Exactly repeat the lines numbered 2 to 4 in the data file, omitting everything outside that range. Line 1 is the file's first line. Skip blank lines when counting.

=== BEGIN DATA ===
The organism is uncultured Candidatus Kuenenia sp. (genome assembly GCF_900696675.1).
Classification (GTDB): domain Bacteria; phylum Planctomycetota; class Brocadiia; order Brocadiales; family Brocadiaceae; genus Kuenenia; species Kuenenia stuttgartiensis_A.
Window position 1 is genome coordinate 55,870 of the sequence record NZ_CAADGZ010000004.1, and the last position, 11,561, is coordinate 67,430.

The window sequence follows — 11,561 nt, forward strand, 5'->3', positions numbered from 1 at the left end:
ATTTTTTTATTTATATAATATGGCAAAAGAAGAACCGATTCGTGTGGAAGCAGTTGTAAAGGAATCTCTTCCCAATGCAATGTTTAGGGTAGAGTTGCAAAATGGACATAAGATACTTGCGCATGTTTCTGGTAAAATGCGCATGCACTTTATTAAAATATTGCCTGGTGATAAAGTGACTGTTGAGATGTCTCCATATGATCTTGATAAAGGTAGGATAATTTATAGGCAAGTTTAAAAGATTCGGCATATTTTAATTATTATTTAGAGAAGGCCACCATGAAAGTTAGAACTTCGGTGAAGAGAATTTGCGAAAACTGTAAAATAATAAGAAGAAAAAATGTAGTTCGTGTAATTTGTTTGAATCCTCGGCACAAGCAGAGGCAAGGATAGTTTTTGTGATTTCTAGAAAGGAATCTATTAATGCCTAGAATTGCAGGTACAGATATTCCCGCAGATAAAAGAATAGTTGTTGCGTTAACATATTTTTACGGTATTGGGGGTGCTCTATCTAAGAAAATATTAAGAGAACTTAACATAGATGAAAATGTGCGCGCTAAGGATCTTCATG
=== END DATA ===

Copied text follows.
Classification (GTDB): domain Bacteria; phylum Planctomycetota; class Brocadiia; order Brocadiales; family Brocadiaceae; genus Kuenenia; species Kuenenia stuttgartiensis_A.
Window position 1 is genome coordinate 55,870 of the sequence record NZ_CAADGZ010000004.1, and the last position, 11,561, is coordinate 67,430.

The window sequence follows — 11,561 nt, forward strand, 5'->3', positions numbered from 1 at the left end: